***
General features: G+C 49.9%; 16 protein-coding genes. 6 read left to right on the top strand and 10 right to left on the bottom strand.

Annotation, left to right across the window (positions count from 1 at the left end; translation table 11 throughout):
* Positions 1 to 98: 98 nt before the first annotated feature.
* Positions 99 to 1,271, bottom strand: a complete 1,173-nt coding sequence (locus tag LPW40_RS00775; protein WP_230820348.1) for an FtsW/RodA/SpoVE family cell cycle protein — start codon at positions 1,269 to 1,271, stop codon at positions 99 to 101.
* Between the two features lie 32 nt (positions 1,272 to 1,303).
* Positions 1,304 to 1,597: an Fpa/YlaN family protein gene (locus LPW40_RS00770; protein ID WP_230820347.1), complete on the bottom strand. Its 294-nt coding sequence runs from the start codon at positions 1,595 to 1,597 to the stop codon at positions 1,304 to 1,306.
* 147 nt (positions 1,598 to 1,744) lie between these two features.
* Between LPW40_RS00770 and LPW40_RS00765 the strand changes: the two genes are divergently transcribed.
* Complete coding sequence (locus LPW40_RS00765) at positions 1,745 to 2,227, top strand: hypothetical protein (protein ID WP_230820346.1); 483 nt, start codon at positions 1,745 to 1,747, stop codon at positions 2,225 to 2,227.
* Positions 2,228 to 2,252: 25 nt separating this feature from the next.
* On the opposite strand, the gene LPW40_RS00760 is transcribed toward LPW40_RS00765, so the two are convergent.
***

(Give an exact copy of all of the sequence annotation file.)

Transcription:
General features: G+C 49.9%; 16 protein-coding genes. 6 read left to right on the top strand and 10 right to left on the bottom strand.

Annotation, left to right across the window (positions count from 1 at the left end; translation table 11 throughout):
* Positions 1 to 98: 98 nt before the first annotated feature.
* Positions 99 to 1,271, bottom strand: a complete 1,173-nt coding sequence (locus tag LPW40_RS00775; protein WP_230820348.1) for an FtsW/RodA/SpoVE family cell cycle protein — start codon at positions 1,269 to 1,271, stop codon at positions 99 to 101.
* Between the two features lie 32 nt (positions 1,272 to 1,303).
* Positions 1,304 to 1,597: an Fpa/YlaN family protein gene (locus LPW40_RS00770; protein ID WP_230820347.1), complete on the bottom strand. Its 294-nt coding sequence runs from the start codon at positions 1,595 to 1,597 to the stop codon at positions 1,304 to 1,306.
* 147 nt (positions 1,598 to 1,744) lie between these two features.
* Between LPW40_RS00770 and LPW40_RS00765 the strand changes: the two genes are divergently transcribed.
* Complete coding sequence (locus LPW40_RS00765) at positions 1,745 to 2,227, top strand: hypothetical protein (protein ID WP_230820346.1); 483 nt, start codon at positions 1,745 to 1,747, stop codon at positions 2,225 to 2,227.
* Positions 2,228 to 2,252: 25 nt separating this feature from the next.
* On the opposite strand, the gene LPW40_RS00760 is transcribed toward LPW40_RS00765, so the two are convergent.